A Letter to My 5 Week-Old Daughter (#1)


Dearest Casey Lynne,

This past weekend, your mother and I celebrated the day that we had marked on our calendar that we were sure was going to change our lives forever. It was the day, your doctors told us, that you were going to be born.

But you came over 5 weeks before that.

So this weekend, I had a chance to think back on the last five weeks and share with you some of the things that have been on my heart:

  • Yes, even to me, it is a little strange to be writing you via this blog. However, this blog has always been a way for your daddy to process information and perhaps it has been a helpful conversation starter for a few others – the same is true for this letter to you.
  • Emotionally/mentally/spiritually, your mother and I were as ready for your birth as two people who don’t know anything could be. We realize that this is a blessing that many do not get. Try to remember, when you’re mad or frustrated with us that we really have tried to do our very best, since the moment we knew you would be joining us. And while we’re on the list of things we’d like you to remember:
  • What makes your mommy and daddy different from each other is what we love about each other. The fact that your daddy talks so much about the same things that you’ve already been told just happens because he’s so excited to be your daddy. The fact that your mother spends a lot of time taking care of details and following through, well, that’s the reason that she’s been able to be with you for an entire four months. What annoys you about us is hopefully what is also going to help us take good care of you – and I think you’ll find that the whole good/annoying thing is true about most people.
  • Never forget the woman on the other side of the curtain. It is not your fault what happened to her, but let it always remind you of how fortunate you are to be surrounded by so much love that you can see and feel. One day, you’re going to be in school with her daughter. Always remember that people you meet along the way deserve your respect for what they’ve been through, and need your love – it will be the first thing you have to offer this world. What your mom and I have been given in you, and what you have been given in the family and friends you have inherited; in both cases, they bring a blessing and a responsibility.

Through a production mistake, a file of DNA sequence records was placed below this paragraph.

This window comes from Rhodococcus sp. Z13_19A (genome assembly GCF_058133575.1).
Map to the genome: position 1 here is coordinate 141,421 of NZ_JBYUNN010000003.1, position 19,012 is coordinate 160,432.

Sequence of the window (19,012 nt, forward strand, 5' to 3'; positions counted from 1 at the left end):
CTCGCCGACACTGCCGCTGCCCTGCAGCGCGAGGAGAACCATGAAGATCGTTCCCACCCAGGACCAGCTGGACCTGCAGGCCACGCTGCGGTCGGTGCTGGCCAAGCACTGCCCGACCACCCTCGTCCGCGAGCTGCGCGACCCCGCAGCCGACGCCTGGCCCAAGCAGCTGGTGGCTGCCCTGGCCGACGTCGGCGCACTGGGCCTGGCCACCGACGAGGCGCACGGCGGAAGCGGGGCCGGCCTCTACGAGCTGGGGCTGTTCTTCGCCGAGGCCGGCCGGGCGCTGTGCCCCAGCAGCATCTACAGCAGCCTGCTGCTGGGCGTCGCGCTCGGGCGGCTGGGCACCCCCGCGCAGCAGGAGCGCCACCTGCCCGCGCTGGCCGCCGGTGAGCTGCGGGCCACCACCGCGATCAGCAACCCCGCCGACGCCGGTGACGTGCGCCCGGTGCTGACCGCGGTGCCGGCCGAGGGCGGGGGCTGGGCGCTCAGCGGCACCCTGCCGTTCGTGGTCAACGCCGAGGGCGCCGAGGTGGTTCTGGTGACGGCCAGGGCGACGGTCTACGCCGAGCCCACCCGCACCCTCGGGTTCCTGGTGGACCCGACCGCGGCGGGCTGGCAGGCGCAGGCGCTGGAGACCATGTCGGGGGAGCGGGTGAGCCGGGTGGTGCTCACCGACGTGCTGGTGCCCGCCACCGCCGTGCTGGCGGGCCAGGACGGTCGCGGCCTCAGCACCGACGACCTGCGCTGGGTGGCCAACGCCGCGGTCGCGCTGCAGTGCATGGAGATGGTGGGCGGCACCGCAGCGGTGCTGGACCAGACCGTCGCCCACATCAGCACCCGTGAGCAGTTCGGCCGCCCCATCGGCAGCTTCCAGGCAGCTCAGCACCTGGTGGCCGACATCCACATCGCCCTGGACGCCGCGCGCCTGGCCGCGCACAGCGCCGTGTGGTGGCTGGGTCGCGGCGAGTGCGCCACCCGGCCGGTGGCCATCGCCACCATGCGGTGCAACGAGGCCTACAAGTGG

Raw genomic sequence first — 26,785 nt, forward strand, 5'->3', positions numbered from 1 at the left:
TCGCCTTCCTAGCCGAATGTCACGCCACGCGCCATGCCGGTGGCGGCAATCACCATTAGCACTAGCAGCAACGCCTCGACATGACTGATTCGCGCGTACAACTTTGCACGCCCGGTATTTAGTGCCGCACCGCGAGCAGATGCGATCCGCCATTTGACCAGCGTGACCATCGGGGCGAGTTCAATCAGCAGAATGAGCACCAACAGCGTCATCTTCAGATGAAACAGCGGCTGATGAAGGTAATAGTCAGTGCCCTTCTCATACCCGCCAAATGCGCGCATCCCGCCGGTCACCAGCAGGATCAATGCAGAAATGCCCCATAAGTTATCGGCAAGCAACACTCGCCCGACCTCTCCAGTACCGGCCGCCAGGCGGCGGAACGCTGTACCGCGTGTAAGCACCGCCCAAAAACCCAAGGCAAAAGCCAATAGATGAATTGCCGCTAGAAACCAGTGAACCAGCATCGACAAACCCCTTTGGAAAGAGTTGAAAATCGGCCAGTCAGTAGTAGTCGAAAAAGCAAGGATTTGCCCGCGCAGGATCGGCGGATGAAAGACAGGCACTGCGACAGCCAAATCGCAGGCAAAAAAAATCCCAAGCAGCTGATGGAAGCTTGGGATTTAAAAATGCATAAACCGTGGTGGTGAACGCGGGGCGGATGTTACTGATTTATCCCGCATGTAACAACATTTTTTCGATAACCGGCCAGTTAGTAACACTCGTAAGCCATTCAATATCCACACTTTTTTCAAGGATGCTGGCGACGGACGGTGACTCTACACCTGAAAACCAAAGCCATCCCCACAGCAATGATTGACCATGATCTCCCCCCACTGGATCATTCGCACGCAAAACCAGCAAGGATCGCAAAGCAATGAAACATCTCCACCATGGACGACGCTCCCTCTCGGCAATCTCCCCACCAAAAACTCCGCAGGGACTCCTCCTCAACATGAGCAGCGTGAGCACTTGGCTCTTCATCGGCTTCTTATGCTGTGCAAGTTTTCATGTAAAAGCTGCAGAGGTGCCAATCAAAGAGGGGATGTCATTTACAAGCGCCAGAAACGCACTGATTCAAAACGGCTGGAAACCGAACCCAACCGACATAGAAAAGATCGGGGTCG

• When you start talking about boys, there will be three questions that I will ask you (probably before you’re ready): Is he smart? Is he honest? and Does he treat you like a princess? If the answer is yes to all three of these, then I will do my best to be supportive.
  • They say that two things affect who a person is: what you read and who you know. In the past five weeks your mother and I have been humbled to realize such love and support from our family and friends. They are our greatest blessing. They are diverse; a celebration that God’s love comes from places, shapes, sizes, and times that are too beautiful to predict. They are generous; a reminder that behind every “success” lies a village of love that enabled, empowered, and assisted us to get there. They are loving; a reminder that there is ALWAYS more good that we don’t deserve than bad. They are a major part of who you’re mommy and daddy have become, and they are ready to do the same for you.